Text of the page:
Those brilliant engineers in the USA Network Show Laboratory have invented an airtight formula for TV escapism. First, cast a talented actor with a checkered TV past — Matthew Bomer, Jeffrey Donovan, and Mark Feuerstein had all starred in their fair share of failed TV series pre-White Collar, Burn Notice, and Royal Pains. Second, give the actor a vintage TV profession — cop, lawyer, doctor, spy — but sprinkle in some cable-ready eccentricity. Finally, send them to a glossy locale populated almost entirely by attractive people and wisecracking sidekicks, and voila: Brain candy! At first blush, the new legal dramedy Fairly Legal seems like a perfectly prefabricated USA treat, but the season premiere took some interesting chances … although I’m not sure the whole package is there quite yet.
First, the good stuff. Series star Sarah Shahi is a pretty wonderful actress. She was good on the earlier seasons of The L Word. She had one of the great Sopranos guest-star appearances (playing a redemptive Vegas stripper). Most recently, she had a nifty, shortlived cop show on NBC with the unmarketable name Life. As Legal‘s lead character, Kate Reed, Shahi somehow makes you believe that the woman is simultaneously an anxious wreck and a brilliant mediator.
Actually, Kate’s profession is another high point of the show: Basing an entire series on the process of mediation is, if nothing else, a cool twist on the legal formula. At the end of the episode, as Kate was talking to her dead father’s ashes, she actually outlined a pretty complex view of the law: Whereas her attorney father believed wholly in the letter of law, she believes that “right” comes out of a back-and-forth human interaction. Fairly Legal has a clear perspective on mediation: It’s not just there as window-dressing.
Unfortunately, the other elements of the season premiere were sort of rickety. For one thing, the show can’t seem to decide whether it wants to be a somber drama or a zippy legal quirkfest. Scenes of Kate racing in and out of a courtroom and actually being put in contempt of court by a judge who despises her seemed to come out of a sitcom. But the episode had other elements — a wrongfully-accused Yale-bound teenager from the ghetto, an extended meditation on Kate’s relationship with her dead father — that seemed to come out of a much older, more straightforward show about “Lawyers Who Really Care.”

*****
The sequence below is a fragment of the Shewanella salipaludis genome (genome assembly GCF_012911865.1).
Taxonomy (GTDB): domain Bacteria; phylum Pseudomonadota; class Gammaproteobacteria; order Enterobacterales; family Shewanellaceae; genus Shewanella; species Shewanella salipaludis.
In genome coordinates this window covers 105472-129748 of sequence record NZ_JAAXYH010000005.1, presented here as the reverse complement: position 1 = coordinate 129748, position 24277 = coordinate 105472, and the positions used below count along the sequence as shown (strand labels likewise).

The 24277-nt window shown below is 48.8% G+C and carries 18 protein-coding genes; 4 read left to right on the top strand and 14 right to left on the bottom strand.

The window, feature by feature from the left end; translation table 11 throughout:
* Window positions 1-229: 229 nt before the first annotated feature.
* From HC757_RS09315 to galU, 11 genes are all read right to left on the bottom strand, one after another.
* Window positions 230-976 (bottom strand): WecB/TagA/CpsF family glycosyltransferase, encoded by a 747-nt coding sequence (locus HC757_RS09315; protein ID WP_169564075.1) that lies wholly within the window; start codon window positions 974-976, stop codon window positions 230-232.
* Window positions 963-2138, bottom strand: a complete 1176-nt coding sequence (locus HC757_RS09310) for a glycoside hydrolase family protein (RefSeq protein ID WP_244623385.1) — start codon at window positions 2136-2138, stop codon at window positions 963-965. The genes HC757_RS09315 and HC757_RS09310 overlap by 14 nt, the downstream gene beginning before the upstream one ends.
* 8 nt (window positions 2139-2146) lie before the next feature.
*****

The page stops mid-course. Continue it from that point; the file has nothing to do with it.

The show had enough eccentric elements (like the constant references to The Wizard of Oz) to make me want to take another look. However, as a Bay Area native, I have to note that the show’s portrayal of San Francisco is extremely silly — except for the constant (greenscreened) shots of the Transamerica Pyramid and an out-of-nowhere cross-dressing plot twist, the show might as well be set in Anytown, USA. (Or, more to the point, Vancouver.) That’s kind of a bummer, especially considering that fellow USA show Burn Notice and In Plain Sight get so much mileage out of their settings (Miami and Albuquerque, respectively).
PopWatchers, did you check out Fairly Legal?
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